Value of Secure Connectors

Another critical safety area to consider is the MFC’s electrical and communications connectors. To prevent a momentary electrical discharge that can cause a spark, they should be designed so they cannot be easily or accidentally disconnected.

Brooks Instrument uses special connectors for hazardous-area MFCs that feature simple locking mechanisms to ensure the connections open only when there are no gasses or dust concentrations present. In addition, it’s important to use communications and power cabling that are certified for hazardous areas.

MFC Stability: Consistency and Accuracy Are Key

A common practice is to remove and test/recalibrate MFCs during maintenance intervals or when the process gas is changed. However, these efforts take time and can sideline a system if there are no spare MFC replacements.

Choosing MFCs with long-term stability, or low drift, can help avoid this. Brooks Instrument makes MFCs specially built to operate in the harshest environments with an IP66 enclosure rating and a long-term certified flow accuracy of ±0.6% of SP.

An additional useful feature to help eliminate unnecessary recalibration is a zero-drift diagnostic. This is a test users can access to confirm the device measurement has not drifted outside of specification, even though the device may have been in use for one or two years.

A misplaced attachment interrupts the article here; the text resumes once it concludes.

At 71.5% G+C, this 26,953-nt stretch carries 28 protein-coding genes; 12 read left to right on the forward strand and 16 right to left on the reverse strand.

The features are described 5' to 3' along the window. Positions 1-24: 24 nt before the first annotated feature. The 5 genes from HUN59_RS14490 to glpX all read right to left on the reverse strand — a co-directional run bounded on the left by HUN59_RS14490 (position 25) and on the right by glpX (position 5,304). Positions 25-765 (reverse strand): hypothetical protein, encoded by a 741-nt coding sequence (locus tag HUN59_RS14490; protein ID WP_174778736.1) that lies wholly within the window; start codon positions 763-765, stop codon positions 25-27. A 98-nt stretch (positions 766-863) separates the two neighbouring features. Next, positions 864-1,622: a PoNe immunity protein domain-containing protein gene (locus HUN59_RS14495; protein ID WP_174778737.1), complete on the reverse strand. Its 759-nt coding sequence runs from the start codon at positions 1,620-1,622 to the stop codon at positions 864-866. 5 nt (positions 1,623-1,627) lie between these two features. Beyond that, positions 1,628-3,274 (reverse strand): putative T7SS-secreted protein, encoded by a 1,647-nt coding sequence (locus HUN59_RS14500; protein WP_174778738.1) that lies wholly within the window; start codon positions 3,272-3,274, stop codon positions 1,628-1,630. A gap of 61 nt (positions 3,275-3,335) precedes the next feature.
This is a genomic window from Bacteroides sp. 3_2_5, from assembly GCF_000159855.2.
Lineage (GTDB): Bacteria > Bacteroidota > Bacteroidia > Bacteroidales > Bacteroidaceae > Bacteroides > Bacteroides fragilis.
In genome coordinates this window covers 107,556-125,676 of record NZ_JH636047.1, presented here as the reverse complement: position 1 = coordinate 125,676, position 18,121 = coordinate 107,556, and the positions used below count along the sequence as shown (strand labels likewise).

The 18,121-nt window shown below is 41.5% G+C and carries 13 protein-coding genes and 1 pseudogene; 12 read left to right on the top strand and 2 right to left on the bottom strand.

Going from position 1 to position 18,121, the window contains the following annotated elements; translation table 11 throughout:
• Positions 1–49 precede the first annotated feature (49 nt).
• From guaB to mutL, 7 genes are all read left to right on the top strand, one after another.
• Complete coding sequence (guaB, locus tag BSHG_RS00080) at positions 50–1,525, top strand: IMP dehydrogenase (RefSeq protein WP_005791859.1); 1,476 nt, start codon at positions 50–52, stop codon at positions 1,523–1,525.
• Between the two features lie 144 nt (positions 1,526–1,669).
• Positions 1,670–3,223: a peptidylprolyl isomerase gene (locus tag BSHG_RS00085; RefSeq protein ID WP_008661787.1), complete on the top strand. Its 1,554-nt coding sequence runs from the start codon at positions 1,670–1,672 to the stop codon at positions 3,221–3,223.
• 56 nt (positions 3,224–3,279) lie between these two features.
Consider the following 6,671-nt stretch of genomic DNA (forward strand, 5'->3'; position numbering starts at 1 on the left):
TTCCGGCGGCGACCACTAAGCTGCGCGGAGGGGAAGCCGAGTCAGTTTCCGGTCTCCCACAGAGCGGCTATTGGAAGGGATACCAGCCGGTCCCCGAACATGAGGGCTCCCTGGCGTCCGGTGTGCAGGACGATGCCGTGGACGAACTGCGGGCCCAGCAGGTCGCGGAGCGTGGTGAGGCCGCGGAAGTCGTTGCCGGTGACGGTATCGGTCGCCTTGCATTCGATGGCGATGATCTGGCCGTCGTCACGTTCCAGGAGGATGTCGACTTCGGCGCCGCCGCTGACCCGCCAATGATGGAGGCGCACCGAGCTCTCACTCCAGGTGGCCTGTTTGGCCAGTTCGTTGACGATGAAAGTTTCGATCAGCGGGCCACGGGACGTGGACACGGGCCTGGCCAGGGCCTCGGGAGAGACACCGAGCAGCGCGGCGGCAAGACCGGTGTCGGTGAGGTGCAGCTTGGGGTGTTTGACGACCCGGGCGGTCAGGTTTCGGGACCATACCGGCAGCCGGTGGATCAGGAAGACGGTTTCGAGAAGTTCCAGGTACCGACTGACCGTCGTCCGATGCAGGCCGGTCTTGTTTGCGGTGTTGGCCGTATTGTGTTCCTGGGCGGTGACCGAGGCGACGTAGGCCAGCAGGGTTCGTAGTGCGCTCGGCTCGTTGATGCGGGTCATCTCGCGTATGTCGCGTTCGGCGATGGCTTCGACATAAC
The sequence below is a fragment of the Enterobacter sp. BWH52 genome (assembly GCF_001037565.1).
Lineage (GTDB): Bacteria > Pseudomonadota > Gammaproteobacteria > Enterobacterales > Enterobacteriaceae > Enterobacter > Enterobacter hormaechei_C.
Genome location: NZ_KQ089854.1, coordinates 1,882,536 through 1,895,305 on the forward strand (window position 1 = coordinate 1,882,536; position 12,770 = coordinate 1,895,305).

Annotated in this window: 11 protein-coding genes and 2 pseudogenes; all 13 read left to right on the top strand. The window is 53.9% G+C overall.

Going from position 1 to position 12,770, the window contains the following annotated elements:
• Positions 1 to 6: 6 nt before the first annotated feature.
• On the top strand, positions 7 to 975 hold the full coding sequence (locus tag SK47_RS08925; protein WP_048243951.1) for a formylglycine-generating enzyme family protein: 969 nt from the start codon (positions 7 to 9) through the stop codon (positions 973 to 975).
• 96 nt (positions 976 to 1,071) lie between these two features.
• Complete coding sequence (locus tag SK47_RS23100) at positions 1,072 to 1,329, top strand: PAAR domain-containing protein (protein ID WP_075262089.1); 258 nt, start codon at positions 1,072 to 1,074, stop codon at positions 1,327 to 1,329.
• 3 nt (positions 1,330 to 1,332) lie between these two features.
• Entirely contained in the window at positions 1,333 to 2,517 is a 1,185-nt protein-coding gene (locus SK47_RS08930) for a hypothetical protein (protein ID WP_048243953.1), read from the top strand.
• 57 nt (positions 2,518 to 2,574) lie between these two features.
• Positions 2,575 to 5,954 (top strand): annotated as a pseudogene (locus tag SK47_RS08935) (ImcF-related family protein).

Diagnostics and Digital Communication

MFCs with high-speed digital communication protocols such as EtherNet/IP and PROFINET make it easier to collect critical real-time performance data like flow rate, device temperature, valve position and sensor condition.

EtherNet/IP and PROFINET digital communication protocols for alarms and diagnostics allow operators to collect real-time performance data.

MFCs with high-speed digital communication protocols such as EtherNet/IP and PROFINET make it easier to collect critical real-time performance data like flow rate, device temperature, valve position and sensor condition.

Look for a full suite of diagnostics, supported with browser-based software packages embedded in the MFC and accessible via high-speed communications interfaces. This makes it convenient to access and manage these capabilities from a laptop, even while the device is running.

The Final Selection

When selecting the right MFC for hazardous-area chemical and petrochemical plant operations, working with technology suppliers like Brooks Instrument that have extensive knowledge of these regulatory requirements and standards can help ensure you choose the best device for your application.

To better understand approvals and certifications, visit the dedicated resource page from Brooks Instrument.

Share this article

This article is published by

Since 1946 Brooks Instrument has been a leader in precision fluid measurement and control technology. Providing instrumentation for flow, pressure and vaporization, the company serves customers in pharmaceutical and biopharmaceuticals, fiber optic and thin film...

Related Articles